PENSION savings are vital for many people who are planning their lives after departing from the workforce. However, new research has revealed many women could be missing out.
Pension saving can be undertaken in a variety of ways which can combine to help people achieve the retirement they hope for. A particularly important form of pension saving is through workplace arrangements. Most workplace pension arrangements involve individuals putting a certain percentage of their salary aside to slowly build up a fund ready for their retirement.
This is not an endeavour which is undertaken alone, however, with employers also required to contribute.
The process is frequently known as auto-enrolment, which makes it compulsory for employers to automatically enrol workers who are eligible into a pension scheme.
From April 2019, the minimum an employer pays is three percent of a person’s salary, with employees required to put aside five percent.
However, there are eligibility rules which have to be fulfilled to trigger auto-enrolment.
And new research has revealed many women are falling outside of these rules.
As a result, they could be left without valuable pension contributions which could help them towards their retirement.
The Resolution Foundation, an independent think-tank, has revealed one in four working women are not eligible to receive a workplace pension.
This is compared to the 15 percent of men who are currently missing out.
The reasons women are missing out may be varied, however, the rules are a significant factor.
Government rules dictate an employer must automatically enrol staff if the following circumstances apply:
- the individual is classed as a ‘worker’
- the individual is aged between 22 and State Pension age
- the individual earns at least £10,000 a year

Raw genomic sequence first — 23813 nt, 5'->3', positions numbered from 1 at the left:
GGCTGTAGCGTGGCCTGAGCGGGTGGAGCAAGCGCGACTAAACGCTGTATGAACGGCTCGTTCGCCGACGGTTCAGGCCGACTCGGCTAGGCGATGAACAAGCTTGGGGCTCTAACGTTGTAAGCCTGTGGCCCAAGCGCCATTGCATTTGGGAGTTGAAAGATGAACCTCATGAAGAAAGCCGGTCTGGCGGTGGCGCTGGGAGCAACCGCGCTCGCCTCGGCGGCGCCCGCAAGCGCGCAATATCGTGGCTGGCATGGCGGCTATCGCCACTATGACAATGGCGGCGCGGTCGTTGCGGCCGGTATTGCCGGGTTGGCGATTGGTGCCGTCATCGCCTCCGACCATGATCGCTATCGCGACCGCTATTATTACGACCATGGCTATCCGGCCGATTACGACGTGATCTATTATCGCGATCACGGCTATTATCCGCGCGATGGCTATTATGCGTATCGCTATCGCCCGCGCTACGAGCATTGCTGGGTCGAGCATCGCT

- The individual usually works in the UK
This is likely to have an impact on part-time and flexible workers, who are predominantly women.
The pension gender savings gap has proven a particular issue within the sector.
Research recently undertaken by Close Brothers, an asset management firm revealed the widening gap in savings.
It said women’s retirement pots currently lag behind their male counterparts, at £73,000 compared to £162,000.
The Resolution Foundation study also revealed 800,000 workers are facing a circumstance known as ‘under-enrolment’.
This is where workers are receiving less than the law legally requires companies to give, or even in some cases, nothing at all.
The issue has been found to be particularly acute among minimum wage employees alongside agency staff.
And women have also been found to be bearing the brunt of the issue within the workplace.
Hannah Slaughter, Economist at the Resolution Foundation, commented on the findings.
She said: “The auto-enrolment of ten million workers into company schemes since 2012 has been both a huge policy success, and a major boost to the retirement incomes of millions of households.
“But while the focus of auto-enrolment has now turned to raising contributions and extending eligibility rules, policy makers need to add a third issue to the debate – tackling ‘under-enrolment’ where workers receive less than the legal minimum contributions, or no contributions at all.”